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Public Policy and Administration


Paul Rutledge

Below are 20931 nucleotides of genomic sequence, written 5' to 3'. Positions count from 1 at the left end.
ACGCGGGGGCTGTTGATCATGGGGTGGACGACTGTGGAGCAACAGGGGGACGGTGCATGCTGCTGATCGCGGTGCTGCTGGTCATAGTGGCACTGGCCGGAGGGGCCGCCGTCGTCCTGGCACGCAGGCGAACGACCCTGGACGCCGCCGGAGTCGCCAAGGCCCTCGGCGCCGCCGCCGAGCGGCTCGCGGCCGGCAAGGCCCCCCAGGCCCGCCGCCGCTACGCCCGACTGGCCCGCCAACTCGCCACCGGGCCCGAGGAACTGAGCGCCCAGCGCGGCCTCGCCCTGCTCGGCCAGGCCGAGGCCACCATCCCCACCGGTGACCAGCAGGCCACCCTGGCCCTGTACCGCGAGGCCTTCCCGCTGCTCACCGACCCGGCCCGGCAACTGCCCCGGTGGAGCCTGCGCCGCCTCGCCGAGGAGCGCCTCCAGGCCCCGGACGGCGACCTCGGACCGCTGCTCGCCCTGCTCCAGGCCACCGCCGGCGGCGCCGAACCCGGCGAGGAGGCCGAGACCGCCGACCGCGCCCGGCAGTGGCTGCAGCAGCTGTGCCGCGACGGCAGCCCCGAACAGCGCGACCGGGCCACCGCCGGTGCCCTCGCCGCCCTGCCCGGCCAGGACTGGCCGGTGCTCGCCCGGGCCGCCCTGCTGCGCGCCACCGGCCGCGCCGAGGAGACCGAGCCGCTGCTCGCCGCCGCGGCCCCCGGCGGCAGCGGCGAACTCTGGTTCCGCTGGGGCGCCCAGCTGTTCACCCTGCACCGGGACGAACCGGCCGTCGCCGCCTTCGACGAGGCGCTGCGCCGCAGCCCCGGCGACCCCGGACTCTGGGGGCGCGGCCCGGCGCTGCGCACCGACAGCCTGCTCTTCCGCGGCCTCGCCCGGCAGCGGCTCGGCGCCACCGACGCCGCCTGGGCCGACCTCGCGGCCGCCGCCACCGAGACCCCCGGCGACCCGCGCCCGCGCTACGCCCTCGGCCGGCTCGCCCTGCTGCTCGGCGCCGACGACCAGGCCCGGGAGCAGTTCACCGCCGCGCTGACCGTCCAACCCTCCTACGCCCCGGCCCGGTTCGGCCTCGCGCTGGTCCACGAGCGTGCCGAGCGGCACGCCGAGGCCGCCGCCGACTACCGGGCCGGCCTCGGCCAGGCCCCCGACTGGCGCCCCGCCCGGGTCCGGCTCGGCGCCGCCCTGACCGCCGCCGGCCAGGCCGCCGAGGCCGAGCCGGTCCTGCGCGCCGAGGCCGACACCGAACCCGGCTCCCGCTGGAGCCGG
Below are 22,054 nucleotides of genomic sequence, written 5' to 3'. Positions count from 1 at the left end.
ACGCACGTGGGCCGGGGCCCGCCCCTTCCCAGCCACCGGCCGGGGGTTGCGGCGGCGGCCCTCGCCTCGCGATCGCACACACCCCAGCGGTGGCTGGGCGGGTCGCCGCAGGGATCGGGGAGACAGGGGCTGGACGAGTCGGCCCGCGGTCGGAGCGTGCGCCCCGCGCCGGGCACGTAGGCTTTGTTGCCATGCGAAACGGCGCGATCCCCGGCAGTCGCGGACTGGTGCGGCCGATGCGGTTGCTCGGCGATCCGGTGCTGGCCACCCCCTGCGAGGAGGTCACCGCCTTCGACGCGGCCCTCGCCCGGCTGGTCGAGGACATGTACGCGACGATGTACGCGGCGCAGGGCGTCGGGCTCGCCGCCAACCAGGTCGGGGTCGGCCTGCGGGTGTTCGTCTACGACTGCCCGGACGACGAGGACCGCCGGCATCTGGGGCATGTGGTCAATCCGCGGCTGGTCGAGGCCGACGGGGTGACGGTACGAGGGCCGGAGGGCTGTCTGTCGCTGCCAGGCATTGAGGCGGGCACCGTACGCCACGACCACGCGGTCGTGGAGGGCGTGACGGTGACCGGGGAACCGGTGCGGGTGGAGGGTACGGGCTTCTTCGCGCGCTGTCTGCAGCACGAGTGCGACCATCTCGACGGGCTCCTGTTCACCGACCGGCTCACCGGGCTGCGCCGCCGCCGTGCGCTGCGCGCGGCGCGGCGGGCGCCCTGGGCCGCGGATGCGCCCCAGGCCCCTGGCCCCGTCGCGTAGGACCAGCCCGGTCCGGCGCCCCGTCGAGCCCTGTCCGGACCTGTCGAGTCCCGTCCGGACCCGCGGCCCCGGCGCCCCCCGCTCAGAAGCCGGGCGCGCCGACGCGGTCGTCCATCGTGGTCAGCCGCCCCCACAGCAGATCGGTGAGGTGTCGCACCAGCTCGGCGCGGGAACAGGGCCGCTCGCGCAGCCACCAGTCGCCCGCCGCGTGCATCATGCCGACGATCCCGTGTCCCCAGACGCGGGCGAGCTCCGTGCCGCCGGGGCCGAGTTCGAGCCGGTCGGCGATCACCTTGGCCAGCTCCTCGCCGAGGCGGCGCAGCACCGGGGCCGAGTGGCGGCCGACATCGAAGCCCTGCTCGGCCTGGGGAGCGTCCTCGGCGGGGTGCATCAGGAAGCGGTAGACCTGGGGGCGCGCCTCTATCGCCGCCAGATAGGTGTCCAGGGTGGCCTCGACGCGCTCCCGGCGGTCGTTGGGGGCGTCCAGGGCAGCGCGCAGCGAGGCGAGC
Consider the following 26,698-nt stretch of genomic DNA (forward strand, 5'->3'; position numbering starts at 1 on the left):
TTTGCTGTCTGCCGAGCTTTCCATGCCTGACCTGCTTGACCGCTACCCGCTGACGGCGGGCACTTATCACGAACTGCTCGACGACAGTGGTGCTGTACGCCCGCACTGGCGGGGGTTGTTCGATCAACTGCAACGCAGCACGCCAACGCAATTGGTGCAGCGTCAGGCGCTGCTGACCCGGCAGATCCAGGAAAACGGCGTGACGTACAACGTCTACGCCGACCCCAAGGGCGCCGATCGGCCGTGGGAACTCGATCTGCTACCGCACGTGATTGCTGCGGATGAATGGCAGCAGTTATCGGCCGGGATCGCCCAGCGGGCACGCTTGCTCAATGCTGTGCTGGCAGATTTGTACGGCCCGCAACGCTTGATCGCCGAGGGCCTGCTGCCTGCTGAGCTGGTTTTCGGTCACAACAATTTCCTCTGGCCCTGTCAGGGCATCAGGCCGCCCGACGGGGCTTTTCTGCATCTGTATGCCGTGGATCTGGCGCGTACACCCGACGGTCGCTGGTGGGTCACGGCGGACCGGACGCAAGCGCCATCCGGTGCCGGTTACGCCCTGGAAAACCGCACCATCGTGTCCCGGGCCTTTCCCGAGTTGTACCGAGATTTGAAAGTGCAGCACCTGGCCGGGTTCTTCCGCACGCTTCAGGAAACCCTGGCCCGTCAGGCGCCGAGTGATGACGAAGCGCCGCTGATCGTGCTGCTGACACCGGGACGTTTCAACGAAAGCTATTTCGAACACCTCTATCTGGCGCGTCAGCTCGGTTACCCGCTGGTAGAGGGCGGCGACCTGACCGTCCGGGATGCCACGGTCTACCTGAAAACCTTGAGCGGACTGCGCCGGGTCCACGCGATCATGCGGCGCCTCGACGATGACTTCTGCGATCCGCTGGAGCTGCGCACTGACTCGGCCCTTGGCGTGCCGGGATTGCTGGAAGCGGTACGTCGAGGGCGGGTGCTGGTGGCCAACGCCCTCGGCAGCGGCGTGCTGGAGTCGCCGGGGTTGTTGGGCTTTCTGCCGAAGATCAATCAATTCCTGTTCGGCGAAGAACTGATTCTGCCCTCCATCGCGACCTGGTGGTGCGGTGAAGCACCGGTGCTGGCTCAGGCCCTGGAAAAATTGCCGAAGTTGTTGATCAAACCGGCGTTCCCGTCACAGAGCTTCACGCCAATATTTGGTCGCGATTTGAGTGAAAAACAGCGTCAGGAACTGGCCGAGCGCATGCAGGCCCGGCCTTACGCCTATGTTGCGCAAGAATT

The federal government created the Chemical Facility Anti-Terrorism Standards (CFATS) program in 2007 to keep terrorists from weaponizing hazardous chemicals. The CFATS program did this by targeting high-risk chemical facilities and adding additional regulations, but this has added an additional burden on the Local Emergency Planning Committee (LEPC) that could negatively impact their capacity to prepare and collaborate to prevent chemical disasters. The present study was conducted to evaluate the CFATS program from the perspective of LEPCs to fill an existing gap in the literature. The study was conducted using the theoretical frameworks of contingency theory of organizations by Donaldson, and organizational culture theory by Shafritz et al., and employed Bamberger and Mabry’s qualitative evaluative approach methodology for its analysis. The research questions asked what programmatic and organizational changes could be made to the CFATS program to better protect regulated chemicals and high-risk chemical facilities. The research sample consisted of 11 LEPCs that identified what changes could improve the CFATS program in the State of Washington and what organizational changes would also improve the program. Findings included greater LEPC participation, more chemical security inspectors, grant funding, and incident management support. This study evaluated the data in the context of time, budget, data, and political constraints to provide prioritized options the CFATS program could incorporate to further protect high-risk chemical facilities and increase community preparedness for chemical disasters leading to positive social change.

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